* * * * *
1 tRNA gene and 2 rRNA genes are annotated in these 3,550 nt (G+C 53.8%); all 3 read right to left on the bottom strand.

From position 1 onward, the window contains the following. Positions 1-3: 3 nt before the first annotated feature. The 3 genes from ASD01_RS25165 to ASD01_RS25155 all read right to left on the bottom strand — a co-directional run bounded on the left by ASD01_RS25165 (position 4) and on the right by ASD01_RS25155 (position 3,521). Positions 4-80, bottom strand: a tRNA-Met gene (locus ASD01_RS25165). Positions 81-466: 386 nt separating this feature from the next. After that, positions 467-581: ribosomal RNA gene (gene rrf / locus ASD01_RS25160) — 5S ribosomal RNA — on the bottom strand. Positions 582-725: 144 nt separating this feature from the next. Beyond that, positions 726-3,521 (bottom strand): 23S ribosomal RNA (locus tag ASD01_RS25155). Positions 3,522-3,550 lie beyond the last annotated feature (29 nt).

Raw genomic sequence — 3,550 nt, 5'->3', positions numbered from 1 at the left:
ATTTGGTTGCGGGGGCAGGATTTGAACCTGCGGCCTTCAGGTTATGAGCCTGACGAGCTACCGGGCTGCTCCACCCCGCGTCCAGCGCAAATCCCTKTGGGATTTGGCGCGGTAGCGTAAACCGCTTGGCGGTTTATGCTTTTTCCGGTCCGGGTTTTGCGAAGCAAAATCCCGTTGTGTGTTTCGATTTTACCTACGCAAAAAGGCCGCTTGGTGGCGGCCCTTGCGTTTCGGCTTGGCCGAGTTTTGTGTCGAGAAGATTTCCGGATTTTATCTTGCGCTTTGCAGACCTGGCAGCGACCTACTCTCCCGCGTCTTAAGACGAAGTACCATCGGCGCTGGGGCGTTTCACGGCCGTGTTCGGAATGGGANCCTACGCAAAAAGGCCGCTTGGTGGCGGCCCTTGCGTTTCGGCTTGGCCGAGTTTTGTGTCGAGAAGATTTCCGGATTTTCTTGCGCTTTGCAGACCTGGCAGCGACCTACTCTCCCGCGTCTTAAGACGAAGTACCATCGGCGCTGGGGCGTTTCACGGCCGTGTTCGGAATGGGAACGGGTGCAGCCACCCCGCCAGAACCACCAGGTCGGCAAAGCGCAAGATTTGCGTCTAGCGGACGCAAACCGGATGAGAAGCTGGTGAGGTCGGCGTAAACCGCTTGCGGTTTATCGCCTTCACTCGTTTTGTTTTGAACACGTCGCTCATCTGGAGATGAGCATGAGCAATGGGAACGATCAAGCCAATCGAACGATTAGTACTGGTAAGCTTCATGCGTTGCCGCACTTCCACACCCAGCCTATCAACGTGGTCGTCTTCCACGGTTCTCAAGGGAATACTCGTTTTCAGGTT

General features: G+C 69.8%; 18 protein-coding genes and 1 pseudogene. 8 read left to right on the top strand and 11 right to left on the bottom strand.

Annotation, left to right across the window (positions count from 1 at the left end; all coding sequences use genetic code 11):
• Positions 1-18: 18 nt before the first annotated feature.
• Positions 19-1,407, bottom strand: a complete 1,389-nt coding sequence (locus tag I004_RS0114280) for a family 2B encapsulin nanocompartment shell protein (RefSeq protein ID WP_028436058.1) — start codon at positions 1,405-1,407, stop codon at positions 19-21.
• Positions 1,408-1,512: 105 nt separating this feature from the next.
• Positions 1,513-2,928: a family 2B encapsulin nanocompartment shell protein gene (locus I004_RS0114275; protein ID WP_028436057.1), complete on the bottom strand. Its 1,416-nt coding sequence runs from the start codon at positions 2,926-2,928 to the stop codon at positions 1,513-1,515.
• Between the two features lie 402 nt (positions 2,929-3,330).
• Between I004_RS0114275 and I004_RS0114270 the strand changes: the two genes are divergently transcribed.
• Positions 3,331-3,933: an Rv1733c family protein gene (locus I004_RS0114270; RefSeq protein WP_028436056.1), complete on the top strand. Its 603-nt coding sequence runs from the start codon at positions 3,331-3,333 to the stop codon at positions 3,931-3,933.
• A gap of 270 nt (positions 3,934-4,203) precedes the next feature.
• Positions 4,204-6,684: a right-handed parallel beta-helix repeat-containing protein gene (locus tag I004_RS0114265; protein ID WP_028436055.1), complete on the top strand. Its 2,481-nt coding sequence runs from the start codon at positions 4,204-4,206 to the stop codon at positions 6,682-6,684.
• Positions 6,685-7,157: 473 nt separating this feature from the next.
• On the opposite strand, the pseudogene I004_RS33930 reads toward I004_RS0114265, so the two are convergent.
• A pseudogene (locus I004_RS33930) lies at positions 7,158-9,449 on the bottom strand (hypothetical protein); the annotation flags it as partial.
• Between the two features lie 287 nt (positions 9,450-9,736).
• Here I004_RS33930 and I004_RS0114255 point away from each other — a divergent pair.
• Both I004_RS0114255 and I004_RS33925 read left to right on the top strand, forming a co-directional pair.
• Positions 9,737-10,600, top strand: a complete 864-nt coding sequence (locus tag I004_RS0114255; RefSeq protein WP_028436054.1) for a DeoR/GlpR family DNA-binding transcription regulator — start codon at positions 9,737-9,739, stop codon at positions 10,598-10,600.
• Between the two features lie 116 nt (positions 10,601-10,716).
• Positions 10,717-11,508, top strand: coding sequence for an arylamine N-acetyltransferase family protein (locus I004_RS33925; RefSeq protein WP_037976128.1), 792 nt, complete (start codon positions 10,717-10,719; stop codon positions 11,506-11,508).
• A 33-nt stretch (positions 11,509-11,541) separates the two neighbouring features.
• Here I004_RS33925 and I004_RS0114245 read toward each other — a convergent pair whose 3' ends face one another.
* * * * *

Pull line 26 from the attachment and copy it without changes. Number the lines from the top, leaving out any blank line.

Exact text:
• Here I004_RS33925 and I004_RS0114245 read toward each other — a convergent pair whose 3' ends face one another.